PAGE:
Tennessee has had it’s own problems and the State Board of Education was moved by another report by USA Today and the Nashville Tennessean.  Previously Tennessee had received a failing grade for its systems of background checks.  Prior to the State Board’s actions, Tennessee schools had hired some teachers who had had their teaching licenses revoked in other states.  The case of James Aaron Swafford was a motivating factor in moving the State Board of Education to action.  Swafford had been teaching in North Carolina and his teaching license had been revoked after he was discovered writing love letters to a sixteen-year-old student.  Swafford won an appeal overturning the decision and his lawyer noted at least 20 other examples where the state board had allowed teachers who had committed similar offenses with children “to be reinstated or apply for reinstatement, after suspensions and training or a combination.”  Swafford went on to teach at a Warren County high school and was soon writing love letters to yet another teen-aged girl.  Swafford also sent the 17-year-old girl underwear.  Swafford landed a teaching job at South-Doyle High School and was finally fired after striking a student-athlete.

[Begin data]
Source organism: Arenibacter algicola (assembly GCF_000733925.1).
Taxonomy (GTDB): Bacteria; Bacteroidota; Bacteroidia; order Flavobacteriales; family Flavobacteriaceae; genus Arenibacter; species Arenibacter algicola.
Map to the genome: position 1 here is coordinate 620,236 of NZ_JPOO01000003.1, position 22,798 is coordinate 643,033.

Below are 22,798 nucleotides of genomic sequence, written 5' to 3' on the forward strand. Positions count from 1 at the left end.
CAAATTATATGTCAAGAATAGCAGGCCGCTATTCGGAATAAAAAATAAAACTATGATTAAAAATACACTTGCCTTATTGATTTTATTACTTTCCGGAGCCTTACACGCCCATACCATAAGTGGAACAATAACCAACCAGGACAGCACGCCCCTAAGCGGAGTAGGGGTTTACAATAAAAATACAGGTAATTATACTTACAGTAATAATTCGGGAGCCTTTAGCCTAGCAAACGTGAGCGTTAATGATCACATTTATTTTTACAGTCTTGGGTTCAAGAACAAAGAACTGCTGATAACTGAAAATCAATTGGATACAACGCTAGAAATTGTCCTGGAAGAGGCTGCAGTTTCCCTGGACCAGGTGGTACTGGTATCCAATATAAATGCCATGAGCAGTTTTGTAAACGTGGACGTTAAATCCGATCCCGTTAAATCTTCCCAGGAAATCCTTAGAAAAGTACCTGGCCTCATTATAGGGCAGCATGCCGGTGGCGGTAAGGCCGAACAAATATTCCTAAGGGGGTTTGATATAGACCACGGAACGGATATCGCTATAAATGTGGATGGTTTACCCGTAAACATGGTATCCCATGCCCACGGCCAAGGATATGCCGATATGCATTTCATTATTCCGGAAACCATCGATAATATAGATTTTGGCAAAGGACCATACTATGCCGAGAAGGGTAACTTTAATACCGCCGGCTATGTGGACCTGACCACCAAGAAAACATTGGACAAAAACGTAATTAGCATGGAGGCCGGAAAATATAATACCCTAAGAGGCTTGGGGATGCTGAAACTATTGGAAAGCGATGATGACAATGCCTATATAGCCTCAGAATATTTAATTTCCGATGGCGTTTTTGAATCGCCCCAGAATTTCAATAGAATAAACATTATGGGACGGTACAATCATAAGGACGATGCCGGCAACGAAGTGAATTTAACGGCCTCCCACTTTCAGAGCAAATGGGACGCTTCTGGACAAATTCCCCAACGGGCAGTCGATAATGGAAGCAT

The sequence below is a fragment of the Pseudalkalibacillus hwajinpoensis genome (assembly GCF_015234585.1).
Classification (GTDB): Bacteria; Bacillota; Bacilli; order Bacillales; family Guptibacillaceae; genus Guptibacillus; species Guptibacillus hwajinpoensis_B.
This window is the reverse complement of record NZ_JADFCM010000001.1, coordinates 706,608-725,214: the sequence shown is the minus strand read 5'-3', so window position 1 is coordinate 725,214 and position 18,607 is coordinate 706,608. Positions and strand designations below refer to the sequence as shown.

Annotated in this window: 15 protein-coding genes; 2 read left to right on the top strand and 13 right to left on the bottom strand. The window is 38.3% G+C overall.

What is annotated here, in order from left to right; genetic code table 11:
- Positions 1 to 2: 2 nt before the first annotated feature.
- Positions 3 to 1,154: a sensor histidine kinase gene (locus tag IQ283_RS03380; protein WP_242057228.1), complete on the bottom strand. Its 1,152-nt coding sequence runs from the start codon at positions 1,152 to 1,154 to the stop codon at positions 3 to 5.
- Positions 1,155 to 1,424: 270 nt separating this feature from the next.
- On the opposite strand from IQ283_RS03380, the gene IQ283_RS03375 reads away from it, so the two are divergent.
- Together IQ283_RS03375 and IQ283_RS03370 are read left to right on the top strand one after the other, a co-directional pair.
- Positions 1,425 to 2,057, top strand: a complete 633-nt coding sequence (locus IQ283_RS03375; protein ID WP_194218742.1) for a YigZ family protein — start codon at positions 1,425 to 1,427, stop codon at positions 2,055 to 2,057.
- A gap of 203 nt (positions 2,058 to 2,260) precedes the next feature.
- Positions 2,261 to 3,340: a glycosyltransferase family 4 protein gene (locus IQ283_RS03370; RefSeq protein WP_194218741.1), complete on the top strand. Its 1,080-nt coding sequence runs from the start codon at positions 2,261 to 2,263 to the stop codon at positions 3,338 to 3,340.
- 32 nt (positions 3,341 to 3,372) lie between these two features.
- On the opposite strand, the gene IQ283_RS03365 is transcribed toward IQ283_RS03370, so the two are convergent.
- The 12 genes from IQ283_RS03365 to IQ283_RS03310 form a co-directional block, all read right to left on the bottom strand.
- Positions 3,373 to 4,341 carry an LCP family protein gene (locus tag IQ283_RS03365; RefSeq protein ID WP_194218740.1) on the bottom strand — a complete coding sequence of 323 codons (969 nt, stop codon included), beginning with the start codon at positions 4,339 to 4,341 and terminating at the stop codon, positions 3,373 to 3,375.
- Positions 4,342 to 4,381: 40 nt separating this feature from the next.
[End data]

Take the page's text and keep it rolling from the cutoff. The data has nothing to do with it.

Swafford’s story was not unusual.  Steve Reilly’s USA Today story noted: “Although abusive teachers make up only a fraction of 1% of the nation’s teaching corps, USA TODAY found dozens of teachers who lost one job after being accused of abusive behavior and had no trouble getting hired somewhere else.”

The USA Today investigation revealed many school systems prefer “passing the trash” rather than dealing with lawsuits and fighting with the teachers’ unions who almost always fight any termination hearing.  Yet it isn’t easier for the students.